If Natalie Plociennik could have it her way, she would live in a giant colorful bouncy castle. Growing up she developed a fear of sharp objects, due to her extreme propensity for bruising, feeling unsafe and exposed to the asperities of the urban environment. Her work is an expression of her personal utopia: a world with no edges and corners, fantastical lands made of voluptuous biomorphic forms that envelop you like a comforting cocoon. Plociennik’s idealistic visions first take shape on paper, through a process akin to automatic drawing. The ensuing compositions spring forth serendipitously, almost unconsciously. The images come, go, and transform organically.
Plociennik’s work is an act of kindness to herself. In her foolproof universes, she feels safe, loved, protected. This is not only true when it comes to her physical environment, but also the virtual one. Plociennik’s soft rounded structures contrast the sterile flatness of technology and the utilitarian nature of commercial illustrations. They invite us to sit comfortably and enjoy our surroundings, without any pressure or distraction. “I am often reflecting on my ability to give my presence and love to people and situations,” she explains. “I believe people need time alone to think, to feel, to reflect. I believe a full human experience is not a ‘flat’ experience, and I extend the yearning for that depth into my extensive biomorphic landscapes and forms.”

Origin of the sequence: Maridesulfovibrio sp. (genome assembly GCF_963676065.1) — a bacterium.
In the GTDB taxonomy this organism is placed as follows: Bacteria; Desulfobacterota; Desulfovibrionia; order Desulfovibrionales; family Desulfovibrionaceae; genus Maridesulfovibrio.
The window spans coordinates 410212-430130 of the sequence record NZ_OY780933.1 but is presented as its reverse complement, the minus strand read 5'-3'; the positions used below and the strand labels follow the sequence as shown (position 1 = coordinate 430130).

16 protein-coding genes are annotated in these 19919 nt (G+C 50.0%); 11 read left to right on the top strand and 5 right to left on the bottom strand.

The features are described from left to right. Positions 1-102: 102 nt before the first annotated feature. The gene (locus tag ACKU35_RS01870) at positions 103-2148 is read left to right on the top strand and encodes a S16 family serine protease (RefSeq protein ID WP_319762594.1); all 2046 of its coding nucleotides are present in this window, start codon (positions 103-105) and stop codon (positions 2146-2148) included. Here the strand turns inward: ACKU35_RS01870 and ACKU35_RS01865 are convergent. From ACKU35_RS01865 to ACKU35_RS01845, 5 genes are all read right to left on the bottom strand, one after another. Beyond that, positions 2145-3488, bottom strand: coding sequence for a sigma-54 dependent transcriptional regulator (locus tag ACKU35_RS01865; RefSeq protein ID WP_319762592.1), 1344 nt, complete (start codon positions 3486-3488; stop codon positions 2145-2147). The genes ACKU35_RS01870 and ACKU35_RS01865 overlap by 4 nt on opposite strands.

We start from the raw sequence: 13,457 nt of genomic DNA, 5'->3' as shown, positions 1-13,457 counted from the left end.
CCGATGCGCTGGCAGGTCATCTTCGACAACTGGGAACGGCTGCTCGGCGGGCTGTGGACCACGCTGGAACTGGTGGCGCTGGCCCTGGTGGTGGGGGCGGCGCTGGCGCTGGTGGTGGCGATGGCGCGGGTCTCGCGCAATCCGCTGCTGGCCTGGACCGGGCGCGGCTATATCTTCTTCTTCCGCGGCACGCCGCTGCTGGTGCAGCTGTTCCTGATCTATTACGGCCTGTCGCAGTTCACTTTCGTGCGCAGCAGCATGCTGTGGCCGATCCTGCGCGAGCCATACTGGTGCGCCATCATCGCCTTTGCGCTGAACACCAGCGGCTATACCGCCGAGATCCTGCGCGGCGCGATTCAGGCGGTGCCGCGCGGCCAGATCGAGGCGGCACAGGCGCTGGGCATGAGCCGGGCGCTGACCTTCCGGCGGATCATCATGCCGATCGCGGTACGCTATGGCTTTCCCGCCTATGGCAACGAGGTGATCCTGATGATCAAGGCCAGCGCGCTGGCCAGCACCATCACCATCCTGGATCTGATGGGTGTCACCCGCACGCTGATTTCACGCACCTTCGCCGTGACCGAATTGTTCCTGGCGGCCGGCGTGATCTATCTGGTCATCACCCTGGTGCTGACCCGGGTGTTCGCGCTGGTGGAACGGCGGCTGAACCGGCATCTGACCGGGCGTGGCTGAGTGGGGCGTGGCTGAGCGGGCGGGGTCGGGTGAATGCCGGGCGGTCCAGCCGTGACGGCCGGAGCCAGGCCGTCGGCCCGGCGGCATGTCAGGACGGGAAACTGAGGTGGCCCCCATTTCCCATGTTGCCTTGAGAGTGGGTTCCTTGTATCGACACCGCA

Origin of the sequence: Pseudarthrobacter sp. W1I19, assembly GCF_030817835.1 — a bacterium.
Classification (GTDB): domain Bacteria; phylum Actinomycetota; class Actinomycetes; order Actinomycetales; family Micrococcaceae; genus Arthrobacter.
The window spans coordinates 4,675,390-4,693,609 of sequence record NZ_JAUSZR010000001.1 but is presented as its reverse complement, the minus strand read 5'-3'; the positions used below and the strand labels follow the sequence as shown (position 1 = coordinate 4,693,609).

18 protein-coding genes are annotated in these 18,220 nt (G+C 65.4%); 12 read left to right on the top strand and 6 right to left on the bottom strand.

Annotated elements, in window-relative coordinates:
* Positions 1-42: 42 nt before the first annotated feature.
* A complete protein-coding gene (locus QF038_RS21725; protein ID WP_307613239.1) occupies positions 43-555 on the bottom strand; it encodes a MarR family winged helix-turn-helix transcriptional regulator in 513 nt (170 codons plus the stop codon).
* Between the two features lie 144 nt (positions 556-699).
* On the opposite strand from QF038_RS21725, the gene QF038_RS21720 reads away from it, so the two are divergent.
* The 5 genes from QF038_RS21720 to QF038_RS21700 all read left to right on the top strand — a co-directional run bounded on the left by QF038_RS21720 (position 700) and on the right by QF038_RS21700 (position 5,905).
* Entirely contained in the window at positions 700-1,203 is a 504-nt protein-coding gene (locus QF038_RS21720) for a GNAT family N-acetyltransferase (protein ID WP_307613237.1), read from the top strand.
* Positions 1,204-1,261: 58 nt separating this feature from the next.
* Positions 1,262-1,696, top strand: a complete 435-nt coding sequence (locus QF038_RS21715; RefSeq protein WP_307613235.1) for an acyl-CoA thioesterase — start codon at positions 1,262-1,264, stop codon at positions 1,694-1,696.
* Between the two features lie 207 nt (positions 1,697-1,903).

Plociennik holds a BA in Earth and Environmental Science from McMaster University in Hamilton and a High Honors Diploma in Fine Arts Studio from Centennial College in Toronto, both in Canada. She has exhibited extensively in Canadian galleries and received an Award of Excellence and scholarship from Centennial College’s School of Communications, Media, Arts, and Design. Alongside her artistic practice, she works as a graphic designer and acts as the Program Advisor for the Fine Arts Studio Program at Centennial College.